Beautiful and brutal – two contrasting words that perfectly describe Rene Denfeld’s The Enchanted.
In the depths of an American prison, a nameless man waits on death row. His pleasures in life are the books he gets to read, and his imagination, which turns his prison into an “enchanted place”.
Another man, York, awaits his turn to die, having given up on life; an unnamed lady does her best to find information that will save York, while she falls in love with the prison priest. Above them all, the life of the prison continues – tortures and corruption abound.
The Enchanted is an exquisitely written book, at odds with the subject matter within. But it is the beauty of the descriptions, and the fairytale elements of the enchanted place, that make the brutality really, really hurt. Denfeld’s protagonist is a man who has done terrible things, so terrible he can’t talk about them (or about anything at all). Yet he’s also a man who has great poetry in him, the flames fed by his love of reading. And that poetry and those words, his imagination, help him to survive in what is a truly horrifying place. The moments where the prisoner uses his imagination to face real life (particularly when the horses run) are strangely beautiful.
Denfeld pulls no punches with portraying the terrible prison in her book. Characters are treated appallingly, and many times I was so horrified by what I read that I thought I might cry, only I was too stunned to do so. In some ways, The Enchanted‘s prison scenes were televisual, they reminded me of something like Prison Break, or Oz. But worse.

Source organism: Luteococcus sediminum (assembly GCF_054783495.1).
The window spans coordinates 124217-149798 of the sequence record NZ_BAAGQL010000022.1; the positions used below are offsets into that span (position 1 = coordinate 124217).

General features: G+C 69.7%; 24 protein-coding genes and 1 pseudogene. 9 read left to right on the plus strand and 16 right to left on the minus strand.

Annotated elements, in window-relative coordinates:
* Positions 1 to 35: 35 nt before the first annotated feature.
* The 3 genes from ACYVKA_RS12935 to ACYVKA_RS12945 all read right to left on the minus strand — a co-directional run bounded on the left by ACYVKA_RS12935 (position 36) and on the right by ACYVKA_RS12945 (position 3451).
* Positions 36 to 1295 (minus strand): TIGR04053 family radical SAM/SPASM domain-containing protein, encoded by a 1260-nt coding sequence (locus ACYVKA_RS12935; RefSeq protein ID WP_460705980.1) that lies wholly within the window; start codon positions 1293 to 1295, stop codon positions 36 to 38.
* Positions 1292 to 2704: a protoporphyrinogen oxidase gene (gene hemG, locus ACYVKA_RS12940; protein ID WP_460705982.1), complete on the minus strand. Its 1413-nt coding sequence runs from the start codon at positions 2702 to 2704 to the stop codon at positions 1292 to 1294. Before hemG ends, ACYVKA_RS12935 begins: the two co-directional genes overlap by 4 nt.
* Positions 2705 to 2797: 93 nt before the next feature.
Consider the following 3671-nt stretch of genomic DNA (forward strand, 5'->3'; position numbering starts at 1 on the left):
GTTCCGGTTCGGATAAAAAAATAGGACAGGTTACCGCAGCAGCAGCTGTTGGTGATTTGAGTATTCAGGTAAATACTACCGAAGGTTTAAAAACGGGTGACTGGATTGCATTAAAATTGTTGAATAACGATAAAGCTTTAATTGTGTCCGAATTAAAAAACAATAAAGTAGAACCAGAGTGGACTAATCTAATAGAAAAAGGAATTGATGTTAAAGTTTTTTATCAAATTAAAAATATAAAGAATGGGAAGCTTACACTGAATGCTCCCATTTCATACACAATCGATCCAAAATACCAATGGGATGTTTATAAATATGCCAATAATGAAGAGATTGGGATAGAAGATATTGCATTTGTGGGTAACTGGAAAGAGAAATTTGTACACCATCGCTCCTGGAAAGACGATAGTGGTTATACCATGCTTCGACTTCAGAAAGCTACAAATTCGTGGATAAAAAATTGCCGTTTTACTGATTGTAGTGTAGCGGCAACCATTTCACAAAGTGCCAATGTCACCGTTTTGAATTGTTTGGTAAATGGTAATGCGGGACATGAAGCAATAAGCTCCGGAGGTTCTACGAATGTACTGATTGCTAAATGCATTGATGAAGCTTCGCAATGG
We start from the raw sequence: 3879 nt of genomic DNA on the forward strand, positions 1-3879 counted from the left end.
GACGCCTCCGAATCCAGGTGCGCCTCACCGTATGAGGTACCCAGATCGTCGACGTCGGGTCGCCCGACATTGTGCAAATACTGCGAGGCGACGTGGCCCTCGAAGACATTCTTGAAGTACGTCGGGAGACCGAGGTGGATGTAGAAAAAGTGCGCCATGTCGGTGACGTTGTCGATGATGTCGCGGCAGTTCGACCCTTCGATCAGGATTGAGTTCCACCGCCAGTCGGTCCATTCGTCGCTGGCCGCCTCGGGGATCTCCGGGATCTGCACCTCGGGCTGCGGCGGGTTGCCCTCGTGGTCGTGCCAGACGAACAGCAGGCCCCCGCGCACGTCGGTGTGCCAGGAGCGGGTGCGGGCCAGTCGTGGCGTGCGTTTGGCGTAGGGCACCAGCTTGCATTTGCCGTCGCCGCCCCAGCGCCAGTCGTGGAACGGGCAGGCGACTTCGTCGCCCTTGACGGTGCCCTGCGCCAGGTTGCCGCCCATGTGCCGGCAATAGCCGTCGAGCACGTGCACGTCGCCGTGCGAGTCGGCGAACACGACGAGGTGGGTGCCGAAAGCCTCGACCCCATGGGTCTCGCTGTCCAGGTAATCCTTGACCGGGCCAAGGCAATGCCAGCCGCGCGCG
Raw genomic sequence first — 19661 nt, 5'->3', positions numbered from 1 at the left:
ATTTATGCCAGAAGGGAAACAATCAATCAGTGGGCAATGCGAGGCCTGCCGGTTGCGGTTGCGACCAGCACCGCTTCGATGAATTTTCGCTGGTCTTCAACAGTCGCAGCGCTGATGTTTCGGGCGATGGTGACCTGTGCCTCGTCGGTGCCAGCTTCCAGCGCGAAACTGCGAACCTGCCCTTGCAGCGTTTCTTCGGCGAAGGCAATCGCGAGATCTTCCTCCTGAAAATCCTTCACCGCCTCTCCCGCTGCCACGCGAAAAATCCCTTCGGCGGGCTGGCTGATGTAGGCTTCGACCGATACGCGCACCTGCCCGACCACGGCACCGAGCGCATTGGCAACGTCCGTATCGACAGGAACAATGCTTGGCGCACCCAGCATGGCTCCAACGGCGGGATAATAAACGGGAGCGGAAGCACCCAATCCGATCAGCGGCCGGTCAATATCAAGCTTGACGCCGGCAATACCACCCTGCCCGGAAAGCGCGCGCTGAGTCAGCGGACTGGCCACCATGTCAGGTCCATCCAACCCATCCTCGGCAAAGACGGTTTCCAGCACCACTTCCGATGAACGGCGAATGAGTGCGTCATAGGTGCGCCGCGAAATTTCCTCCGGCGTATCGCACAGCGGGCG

As well as a horrible setting, the prisoners in Denfeld’s book are horrible people. Or are they? They’ve definitely done horrible, terrible, dark things that landed them in jail, but the ones on death row are, even more than the rest, the products of their truly awful lives, which have been filled with pain and suffering. Nothing can justify their actions or the fact that they caused suffering to others, but Denfeld still managed to evoke my sympathy for many of her characters (apart from Risk and Conroy, who are just horrible).
Three of Denfeld’s main characters have no names – there is the anonymous prisoner who tells the story, the investigator who is called only the lady, and the priest, who is referred to by his profession. Yet the anonymity offered to them by the fact that the reader doesn’t know their names doesn’t at all affect how much we get to know about their characters. By the end of The Enchanted, I felt like I knew all three intimately, because their deepest thoughts, misdeeds and wishes had been revealed within the pages of the book.
The Enchanted is emotionally a brutal, tough read, but it’s also an incredibly rewarding one. I often felt like my breath had been taken away as I read it, but it was worth every horrified gasp I let out, every wince that crossed my face, and every tear I couldn’t shed.
•The Enchanted is released on March 13.
How I got this book: From the publisher, Weidenfeld & Nicolson. This did not affect my review.